Falconry program focuses on birds of prey

A young visitor to the Beaver Creek Wildlife Education Center’s 20th Anniversary Bash holds Sedosa the Harris Falcon, part of an Ohio School of Falconry program. (Kathy Cattrell, Beaver Creek Wildlife Education Center, photo)

Sedosa the Harris Hawk was a big hit. She flew on the fists of nine visitors whose names were drawn at the Beaver Creek Wildlife Education Center’s 20th anniversary on June 25.

Joe Dorrian, executive director of the Ohio School of Falconry, led a program that day on the sport of falconry, which involves “getting close to raptors,” he said. And that’s what audiences did with Sedosa, Shelly the Peregrine Falcon, Quinny the European Barn Owl, Savannah the African Augur Buzzard and Henson the European Eagle Owl. He was named after puppeteer Jim Henson because he looked like a baby muppet when he was little.

Falconry School

Quinny the european barn owl
Joe Dorrian, executive director of the Ohio School of Falconry, shows off Quinny the European barn owl to visitors to the Beaver Creek Wildlife Education Center’s 20th Anniversary Bash. (Kathy Cattrell, Beaver Creek Wildlife Education Center, photo)

The Ohio School of Falconry aims to teach the sport of hunting birds of prey, Dorrian said. But it also aims to educate people about the conservation of these birds and the wild places where they live.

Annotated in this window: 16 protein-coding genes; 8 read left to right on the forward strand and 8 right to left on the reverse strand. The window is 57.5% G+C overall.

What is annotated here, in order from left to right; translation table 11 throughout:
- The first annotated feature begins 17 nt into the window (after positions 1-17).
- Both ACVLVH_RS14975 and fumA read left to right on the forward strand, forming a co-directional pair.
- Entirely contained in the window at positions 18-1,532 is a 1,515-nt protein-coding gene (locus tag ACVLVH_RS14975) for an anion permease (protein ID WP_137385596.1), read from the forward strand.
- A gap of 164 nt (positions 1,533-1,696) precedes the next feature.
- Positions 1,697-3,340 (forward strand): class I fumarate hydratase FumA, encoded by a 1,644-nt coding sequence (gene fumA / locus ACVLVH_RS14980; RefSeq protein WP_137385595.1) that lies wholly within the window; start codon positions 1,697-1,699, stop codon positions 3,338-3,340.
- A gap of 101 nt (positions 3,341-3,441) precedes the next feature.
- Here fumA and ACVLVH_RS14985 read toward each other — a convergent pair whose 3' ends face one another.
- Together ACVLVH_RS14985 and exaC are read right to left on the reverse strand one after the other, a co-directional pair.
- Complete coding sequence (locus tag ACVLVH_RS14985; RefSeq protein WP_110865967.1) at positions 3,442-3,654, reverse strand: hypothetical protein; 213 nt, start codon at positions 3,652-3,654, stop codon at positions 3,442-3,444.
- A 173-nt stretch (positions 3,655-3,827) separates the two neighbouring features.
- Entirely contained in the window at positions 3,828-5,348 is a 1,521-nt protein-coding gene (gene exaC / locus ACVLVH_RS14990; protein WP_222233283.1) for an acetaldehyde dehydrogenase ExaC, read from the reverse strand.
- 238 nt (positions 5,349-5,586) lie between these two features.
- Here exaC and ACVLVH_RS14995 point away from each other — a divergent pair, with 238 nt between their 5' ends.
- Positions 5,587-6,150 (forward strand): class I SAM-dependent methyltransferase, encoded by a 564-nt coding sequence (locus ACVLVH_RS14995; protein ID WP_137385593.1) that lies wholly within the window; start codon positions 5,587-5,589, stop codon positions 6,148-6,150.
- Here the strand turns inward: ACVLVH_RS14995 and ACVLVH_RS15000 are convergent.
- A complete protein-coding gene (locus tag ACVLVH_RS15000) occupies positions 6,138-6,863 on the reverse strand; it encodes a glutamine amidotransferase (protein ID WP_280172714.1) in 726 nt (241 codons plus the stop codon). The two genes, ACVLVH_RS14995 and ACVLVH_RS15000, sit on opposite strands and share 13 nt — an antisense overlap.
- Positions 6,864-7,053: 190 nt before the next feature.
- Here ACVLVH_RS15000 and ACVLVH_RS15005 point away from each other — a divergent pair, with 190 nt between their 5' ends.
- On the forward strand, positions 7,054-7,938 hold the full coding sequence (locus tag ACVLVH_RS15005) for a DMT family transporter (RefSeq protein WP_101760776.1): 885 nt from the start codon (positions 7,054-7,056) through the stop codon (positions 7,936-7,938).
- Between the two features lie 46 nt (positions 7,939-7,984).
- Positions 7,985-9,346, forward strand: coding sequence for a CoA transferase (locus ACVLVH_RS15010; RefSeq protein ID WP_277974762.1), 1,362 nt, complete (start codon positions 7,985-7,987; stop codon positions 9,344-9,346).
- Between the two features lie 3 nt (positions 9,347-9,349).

It was only the sixth falconry school in the United States when it was established in 2014 at Camp Mary Orton in Columbus. There are now two more locations, at the Izaak Walton League of America in Medina and the YMCA’s Camp Kern between Dayton and Cincinnati.

The sport of falconry is practiced on all continents except Antarctica. The United Nations Educational, Scientific and Cultural Organization has declared falconry a world heritage sport, which means that people of all cultures have the right to practice it. The sport requires a partnership between falconer and raptor in pursuit of wild game.

“The relationship is built on trust,” Dorrian said. “As the raptor is trained, it develops trust in the human.”

Long story

The sport is between 4,000 and 6,000 years old, beginning in Japan or China.

“At the time, it was a means of subsistence; it helped put food on the table,” Dorrian said. Moreover, it was more effective than using the weapons available for hunting at the time. “A bird of prey was better than a bow or a spear for hunting,” he explained. “An arrow or a spear can only go straight. A bird of prey can turn around and chase a rabbit or a pheasant in any direction. »

With the advent of firearms, birds were no longer the best way to catch prey. It was then that falconry became a sport.

Falconry moved from the Far East because of Genghis Khan and his march west. He employed 200 to 300 falconers, each of whom had two or three birds hunting constantly in order to help feed the khan’s soldiers.

Falconry was introduced to Europe and the Middle East after the fall of the Roman Empire. After guns became accessible there, it became a sport of royalty.

There were falconers in North America dating back to the 1600s, but not many. Early settlers wrote in letters about how happy they were that they didn’t have to be royalty to afford a hawk or sparrowhawk.

Now, the number of falconers in the United States remains fairly constant at just under 6,000, Dorrian said. The sport became legal in Ohio in 1983 and there are currently 120 falconers in the state, he said.